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Apple Cider

Learn to make your own apple cider at home.

Apple Cider

One crisp Autumn afternoon I had the privilege of joining MAKE founder Dale Dougherty as he used his wooden apple press to make cider from the apples that grow on his property. Dale has been making cider for over 20 years and since this was only my second time making cider he was kind enough to share his technique as we worked together.

Steps

Step #1: Harvest and Wash the Apples

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  • Collect your apples for making cider and move them to a central location. We used a blend of Jonathan, Golden Delicious and Rome apples that grow around Dale's property.
  • Most of the apples that we used were leftovers from the fall harvest and did not look very appetizing.
  • Don't worry about worm holes or small bruises; they add to the complexity and flavor of your cider.
  • Before tossing the apples into the apple grinder, wash them in a tub of water to remove any dirt.

Step #2: The Apple Press

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  • We used an wooden apple press with an electric-powered apple grinder. A press like this can be purchased from a store, or you could rent a similar press from your local homebrew shop. Better yet, make your own!
  • The 120V electric motor is a very handy feature and makes quick work of grinding up the apples. Other units use a large mechanical crank that the operator turns to spin the blades. The motor is directly connected to a wooden cylinder that has sharp metal blades secured to its surface.
  • The apple grinder sits at the bottom of the wooden chute and grinds the apples (everything, the core and all) into a chunky pulp consistency that then falls into a wooden basket.
  • There is a thick wooden cap that fits inside the wooden basket. A metal plate is screwed to the top of the cap; this is where the metal press contacts the cap and pushes down to squeeze the juice out of the apple pulp.

Step #3: Sanitize the Equipment

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  • This is a powerful, non-chlorine iodine based sanitizer. Simply add 1/4 oz to 2.5 gallons of cold or warm water, submerge items for 1-2 minutes, and allow to air dry.
  • Use a this solution to clean all of your pots and pans, the strainer, and any utensils that will come into contact with the cider.
  • Take a clean rag and soak it in the solution. Wipe down the surfaces of the apple press, especially the channel where all the cider will flow and be collected.
  • Any containers that you plan to fill with cider should be properly sanitized prior to filling it with liquid. Use the sanitizing solution and pour a generous amount into the container. Swirl the sanitizer around the inside the conainter to coat the entire surface. Dump out any excess sanitzing soluion and allow to air dry before filling with cider.
  • You do not want bacteria to grow inside your cider (unless you are performing a wild fermentation). For this reason all your equipment should be thoroughly sanitized to ensure that your hard work is not ruined by these unwanted microorganisms.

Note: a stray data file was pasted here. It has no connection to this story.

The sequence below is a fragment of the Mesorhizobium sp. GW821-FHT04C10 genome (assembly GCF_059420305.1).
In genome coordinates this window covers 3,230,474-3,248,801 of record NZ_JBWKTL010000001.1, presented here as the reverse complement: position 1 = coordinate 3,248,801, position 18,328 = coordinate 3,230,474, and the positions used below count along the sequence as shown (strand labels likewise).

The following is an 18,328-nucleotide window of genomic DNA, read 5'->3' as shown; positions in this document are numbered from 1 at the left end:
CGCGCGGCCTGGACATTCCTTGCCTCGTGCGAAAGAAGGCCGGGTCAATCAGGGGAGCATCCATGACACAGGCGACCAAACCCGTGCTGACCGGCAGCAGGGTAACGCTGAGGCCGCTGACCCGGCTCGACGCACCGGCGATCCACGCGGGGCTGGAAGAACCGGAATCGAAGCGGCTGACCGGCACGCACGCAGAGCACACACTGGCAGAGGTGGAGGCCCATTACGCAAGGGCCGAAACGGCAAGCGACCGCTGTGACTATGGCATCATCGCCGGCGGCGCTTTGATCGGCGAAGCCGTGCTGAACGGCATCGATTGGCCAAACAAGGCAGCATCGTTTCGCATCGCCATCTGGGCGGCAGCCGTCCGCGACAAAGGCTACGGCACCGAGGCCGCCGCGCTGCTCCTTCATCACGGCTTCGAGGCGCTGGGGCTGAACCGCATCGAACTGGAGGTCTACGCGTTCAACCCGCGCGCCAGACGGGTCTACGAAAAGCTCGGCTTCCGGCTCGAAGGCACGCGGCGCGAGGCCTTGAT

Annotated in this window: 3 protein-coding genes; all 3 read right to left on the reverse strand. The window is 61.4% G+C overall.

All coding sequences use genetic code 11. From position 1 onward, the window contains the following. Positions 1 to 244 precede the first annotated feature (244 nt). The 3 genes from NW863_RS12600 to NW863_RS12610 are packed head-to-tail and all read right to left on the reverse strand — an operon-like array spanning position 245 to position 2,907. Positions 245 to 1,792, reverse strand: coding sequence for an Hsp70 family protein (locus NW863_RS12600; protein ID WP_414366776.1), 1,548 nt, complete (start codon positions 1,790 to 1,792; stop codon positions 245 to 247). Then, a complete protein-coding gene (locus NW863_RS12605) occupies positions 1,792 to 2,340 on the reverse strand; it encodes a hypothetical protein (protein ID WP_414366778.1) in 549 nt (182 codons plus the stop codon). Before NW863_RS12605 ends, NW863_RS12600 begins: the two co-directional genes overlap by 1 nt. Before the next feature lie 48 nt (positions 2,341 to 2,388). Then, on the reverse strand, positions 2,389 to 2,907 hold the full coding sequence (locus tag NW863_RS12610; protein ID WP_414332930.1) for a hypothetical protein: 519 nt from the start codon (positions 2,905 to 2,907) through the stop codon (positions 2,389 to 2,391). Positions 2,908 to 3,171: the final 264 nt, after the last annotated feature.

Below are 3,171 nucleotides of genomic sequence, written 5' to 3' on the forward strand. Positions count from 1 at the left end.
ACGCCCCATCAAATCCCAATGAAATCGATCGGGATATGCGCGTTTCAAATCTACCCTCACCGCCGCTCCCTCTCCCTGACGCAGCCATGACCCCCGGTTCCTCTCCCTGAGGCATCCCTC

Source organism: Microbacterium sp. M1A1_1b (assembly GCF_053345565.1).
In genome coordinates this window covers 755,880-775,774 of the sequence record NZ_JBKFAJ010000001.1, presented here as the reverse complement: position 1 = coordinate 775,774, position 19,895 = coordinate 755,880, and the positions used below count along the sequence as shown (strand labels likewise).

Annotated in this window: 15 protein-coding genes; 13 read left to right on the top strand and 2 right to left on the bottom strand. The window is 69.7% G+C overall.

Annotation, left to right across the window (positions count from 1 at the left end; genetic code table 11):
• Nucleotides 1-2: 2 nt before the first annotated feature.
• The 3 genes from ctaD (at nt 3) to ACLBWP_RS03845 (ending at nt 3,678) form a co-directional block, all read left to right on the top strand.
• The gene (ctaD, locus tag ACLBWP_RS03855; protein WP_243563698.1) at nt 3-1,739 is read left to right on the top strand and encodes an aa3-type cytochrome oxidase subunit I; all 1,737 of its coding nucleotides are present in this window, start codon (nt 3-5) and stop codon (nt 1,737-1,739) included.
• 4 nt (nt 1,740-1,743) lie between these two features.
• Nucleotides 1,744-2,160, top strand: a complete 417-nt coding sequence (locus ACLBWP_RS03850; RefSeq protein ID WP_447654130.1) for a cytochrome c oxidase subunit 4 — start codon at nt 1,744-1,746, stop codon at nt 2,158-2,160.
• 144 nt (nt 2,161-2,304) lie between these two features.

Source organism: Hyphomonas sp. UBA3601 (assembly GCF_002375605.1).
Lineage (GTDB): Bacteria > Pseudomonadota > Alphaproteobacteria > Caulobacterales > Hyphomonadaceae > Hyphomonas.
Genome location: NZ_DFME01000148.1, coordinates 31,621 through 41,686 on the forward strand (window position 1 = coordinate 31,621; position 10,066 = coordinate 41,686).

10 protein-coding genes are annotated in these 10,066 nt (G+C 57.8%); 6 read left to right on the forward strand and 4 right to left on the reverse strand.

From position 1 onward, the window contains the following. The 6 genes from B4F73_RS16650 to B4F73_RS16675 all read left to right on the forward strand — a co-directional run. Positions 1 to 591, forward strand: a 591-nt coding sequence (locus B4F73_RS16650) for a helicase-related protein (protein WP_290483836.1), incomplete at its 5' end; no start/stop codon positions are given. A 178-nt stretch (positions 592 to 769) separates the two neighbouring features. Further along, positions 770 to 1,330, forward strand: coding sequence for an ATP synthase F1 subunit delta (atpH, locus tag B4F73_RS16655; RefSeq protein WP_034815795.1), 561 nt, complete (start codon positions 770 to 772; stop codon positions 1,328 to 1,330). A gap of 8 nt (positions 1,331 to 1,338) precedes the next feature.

Step #4: Chop Up the Apples

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  • Once everything has been sanitized and air dried, place the basket onto the platform and slide it under the the apple grinder.
  • There is a platform that the wooden basket sits on top of which makes it easier to slide the basket from its location under the apple grinder to the press without spilling the apple pulp or making a big sticky mess.
  • Turn on the motor and drop the washed apples into the chute. If you pick up an apple and notice that it is mushy, don't bother adding it to the grinder. These apples usually do not taste good in the cider. As you add apples to the apple grinder, keep an eye on the level of apple pulp in the basket below.
  • When the apple pulp is almost to the top of the basket, turn off the motor and slide the platform out from under the apple grinder and move it under the metal press.

Step #5: Press the Apples

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  • Place the wooden cap inside the basket with the metal plate facing up. Align the apple basket so that it is centered with the metal press and begin to spin the handle clockwise.
  • Continue to rotate the handle. You should notice a flow of liquid running down the channel and into the pot at the bottom of the press. Have a second pot handy so that you can quickly replace the pot once it is full.
  • Eventually the flow of cider will slow down and come to a stop once you have squeezed all the liquid out of the apple pulp. At this point you should stop spinning the press clockwise. For this apple press, we would continue to turn the handle until the wooden basket would start to creak and groan under the pressure; then we would know it was time to stop pressing.
  • Spin the handle counter-clockwise to release the pressure. This should be easy to spin now that you are not applying force to the apple pulp.
  • With the press fully raised, remove the wooden cap. You can see that all the apple pulp has been squished into a large dense disc that sits at the bottom of the basket.

Step #6: Transfer Cider to Storage Container